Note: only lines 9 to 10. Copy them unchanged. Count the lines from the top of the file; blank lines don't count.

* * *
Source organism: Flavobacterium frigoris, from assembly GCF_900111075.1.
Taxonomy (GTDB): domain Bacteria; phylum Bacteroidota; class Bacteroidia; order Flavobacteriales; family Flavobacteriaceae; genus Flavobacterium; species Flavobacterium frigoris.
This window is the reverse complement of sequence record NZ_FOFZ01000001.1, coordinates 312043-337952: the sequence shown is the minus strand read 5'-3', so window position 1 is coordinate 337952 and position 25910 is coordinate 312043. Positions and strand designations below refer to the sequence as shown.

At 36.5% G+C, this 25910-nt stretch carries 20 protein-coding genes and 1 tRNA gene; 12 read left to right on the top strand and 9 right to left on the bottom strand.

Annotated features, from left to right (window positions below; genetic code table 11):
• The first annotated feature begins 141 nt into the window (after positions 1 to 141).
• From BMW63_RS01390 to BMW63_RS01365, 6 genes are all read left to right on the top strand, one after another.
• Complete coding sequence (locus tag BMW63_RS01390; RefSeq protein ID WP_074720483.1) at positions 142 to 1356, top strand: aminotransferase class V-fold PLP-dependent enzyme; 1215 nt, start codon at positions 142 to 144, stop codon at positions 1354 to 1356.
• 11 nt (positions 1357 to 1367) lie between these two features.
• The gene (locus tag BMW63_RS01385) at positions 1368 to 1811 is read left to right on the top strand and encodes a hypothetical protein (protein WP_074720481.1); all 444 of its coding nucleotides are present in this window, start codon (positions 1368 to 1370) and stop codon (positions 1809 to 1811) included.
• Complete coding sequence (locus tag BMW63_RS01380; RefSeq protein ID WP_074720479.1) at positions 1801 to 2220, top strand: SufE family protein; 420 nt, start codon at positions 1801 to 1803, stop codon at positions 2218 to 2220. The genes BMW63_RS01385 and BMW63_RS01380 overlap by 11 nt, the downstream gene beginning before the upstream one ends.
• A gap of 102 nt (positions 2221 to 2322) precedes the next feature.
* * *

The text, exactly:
• 11 nt (positions 1357 to 1367) lie between these two features.
• The gene (locus tag BMW63_RS01385) at positions 1368 to 1811 is read left to right on the top strand and encodes a hypothetical protein (protein WP_074720481.1); all 444 of its coding nucleotides are present in this window, start codon (positions 1368 to 1370) and stop codon (positions 1809 to 1811) included.